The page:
History Jokes: Religious jokes, clean Christian jokes


Funny anecdotes and short stories are a great source of examples in public speeches. This website contains short funny stories, clean jokes and humorous legends of kings and queens, politicians, famous literary figures and artists from many books and sources. The styles of writers from different time periods was preserved - they often enhance the stories in an amusing way. Enjoy and have fun!

Two rings: an anecdote with a moral 
Friday, November 7, 2008, 04:22 PM - Religious jokes, Church history jokes, Clean Christian jokes
Posted by Administrator
This anecdote is actually taken straight from a Catholic Catechism by Joseph Baxter.

A certain monarch caused the figure of an angel to be carved in white marble. From the left hand of this statue hung a silver ring attached to a thin silken cord, while the right hand held a golden ring suspended from a diamond chain. The king's son and daughter asked their father what these two rings were intended to signify. He answered : "I will give the rings to whichever of you can guess their meaning aright." Then the prince said : " The rings are doubtless emblems of friendship and love." The king replied : " That is quite right. But why is one ring made of gold and the other of silver?" The princess answered: "The silver ring signifies human friendship and affection. That friendship, that affection, cannot be relied upon; it hangs, as it were, by a slight cord which is easily broken. The gold ring signifies the love of God for man ; that is firm and unchangeable ; it cannot be broken." The king praised his children for the good answers they had given ; he gave the silver ring with the silken cord to the prince, and the gold ring with the chain of diamonds to the princess.

On promise rings see:
Promise rings: history and meaning
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Words from God 
The historicity of this anecdote is more than doubtful. It does, however, provide a beautiful insight into the ways human mind often operates:

A middle-aged Londoner was faced with a difficult decision when choosing between two lovely ladies, Anna and Mary, both willing to join him in matrimony. Although not a religious man, this Londoner stumbled into a church and, kneeling down in the pew, asked God for advice on whether he should have Ann or Maria for his wife. When the man got up he was most pleased to see that the Almighty had put the answer right before his eyes: ‘Ave Maria.

From Engraved Style
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Death of a Hero 
Sunday, April 13, 2008, 12:28 PM - Religious jokes, Church history jokes, Clean Christian jokes, History of France
Posted by Court Jester
Death of a Hero.—At the battle of Malplaquet, in 1709, Marshal Villars was dangerously wounded, and desired to receive the Holy Sacrament. Being advised to receive in private, he said, "No, if the army cannot see me die like a hero, they shall see me die as a Christian."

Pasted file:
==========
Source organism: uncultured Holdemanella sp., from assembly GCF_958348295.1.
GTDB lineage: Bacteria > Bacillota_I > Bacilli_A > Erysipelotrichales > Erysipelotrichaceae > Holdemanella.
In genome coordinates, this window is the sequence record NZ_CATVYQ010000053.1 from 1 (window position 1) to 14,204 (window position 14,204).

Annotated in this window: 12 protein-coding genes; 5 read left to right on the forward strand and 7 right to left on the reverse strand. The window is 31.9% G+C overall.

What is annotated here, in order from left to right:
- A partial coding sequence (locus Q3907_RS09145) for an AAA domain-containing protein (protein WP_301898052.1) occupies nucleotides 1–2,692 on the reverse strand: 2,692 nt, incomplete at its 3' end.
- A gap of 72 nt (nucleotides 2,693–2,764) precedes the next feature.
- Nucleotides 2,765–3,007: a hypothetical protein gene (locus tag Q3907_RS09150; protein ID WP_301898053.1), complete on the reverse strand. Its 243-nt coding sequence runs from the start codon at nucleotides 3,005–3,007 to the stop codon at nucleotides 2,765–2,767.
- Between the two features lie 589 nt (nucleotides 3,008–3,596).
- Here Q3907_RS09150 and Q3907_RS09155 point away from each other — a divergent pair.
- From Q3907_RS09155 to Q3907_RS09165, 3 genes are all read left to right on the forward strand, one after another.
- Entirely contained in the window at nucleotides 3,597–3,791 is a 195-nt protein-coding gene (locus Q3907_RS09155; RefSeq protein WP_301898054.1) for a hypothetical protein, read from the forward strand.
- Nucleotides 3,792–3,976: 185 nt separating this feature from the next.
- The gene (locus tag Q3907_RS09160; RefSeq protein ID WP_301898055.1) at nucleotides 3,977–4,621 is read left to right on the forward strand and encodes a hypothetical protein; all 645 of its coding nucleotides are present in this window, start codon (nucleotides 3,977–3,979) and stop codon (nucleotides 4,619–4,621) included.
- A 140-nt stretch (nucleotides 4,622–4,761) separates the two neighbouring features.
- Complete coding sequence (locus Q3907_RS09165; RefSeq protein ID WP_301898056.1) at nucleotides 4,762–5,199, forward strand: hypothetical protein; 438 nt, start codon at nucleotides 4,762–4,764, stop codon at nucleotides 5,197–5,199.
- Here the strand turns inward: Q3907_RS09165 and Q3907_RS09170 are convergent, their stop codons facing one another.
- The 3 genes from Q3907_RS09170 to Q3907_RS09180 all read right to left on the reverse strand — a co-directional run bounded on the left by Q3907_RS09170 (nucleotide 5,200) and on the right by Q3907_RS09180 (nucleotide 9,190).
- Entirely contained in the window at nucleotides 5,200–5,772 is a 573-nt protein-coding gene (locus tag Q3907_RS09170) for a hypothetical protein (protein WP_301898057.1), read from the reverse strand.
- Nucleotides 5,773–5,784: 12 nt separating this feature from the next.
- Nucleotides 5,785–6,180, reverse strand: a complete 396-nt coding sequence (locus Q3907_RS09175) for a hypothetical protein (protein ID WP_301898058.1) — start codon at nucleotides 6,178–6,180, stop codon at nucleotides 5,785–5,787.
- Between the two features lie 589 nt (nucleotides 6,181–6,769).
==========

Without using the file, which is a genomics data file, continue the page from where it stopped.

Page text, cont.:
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Navy Chaplains 
When the Earl of Clancarty was captain of a man-of-war, and was cruising on the coast of Guinea, he happened to lose his chaplain by a fever, on which the lieutenant, who was a Scotchman, gave him notice of it, saying, at the same time, "that he was sorry to inform him that he died in the Roman Catholic religion." "Well, so much the better," said his lordship. "Oot, oot, my lord, how can you say so of a British clergyman?" "Why," said his lordship, "because I believe I am the first captain of a man-of-war that could boast of having a chaplain who had any religion at all."
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Theological argument 
Charles V, King of Spain, at the suggestion of Hernado Cortez, entertained the idea of digging a canal to connect the Atlantic and the Pacific oceans. In 1567, Philip II, the successor of Charles V, sent a party of engineers to survey the Nicaraguan route, but the report was unfavorable to the success of the work. Impressed by the representations made in favor of a canal, notwithstanding the unfavorable report, the king, in his perplexity, is said to have laid the matter before the Dominican Friars, who, desirous of obeying the mandates of the king, were, in their ignorance of the problem, in probably a greater state of perplexity, so they turned to the Scriptures for consolation and relief, hitting upon the following verse, which they concluded had a direct reference to a canal: "What God hath joined together, let no man put asunder". With this injunction from the Holy Writ, they reported against the undertaking. This was a sufficiently good argument for King Philip to abandon further consideration of the subject, which was thereafter put aside and not again considered, for death was to be the penalty for any one who sought a better route across the Isthmus than the paved road which had been constructed from Porto Bello to Panama.
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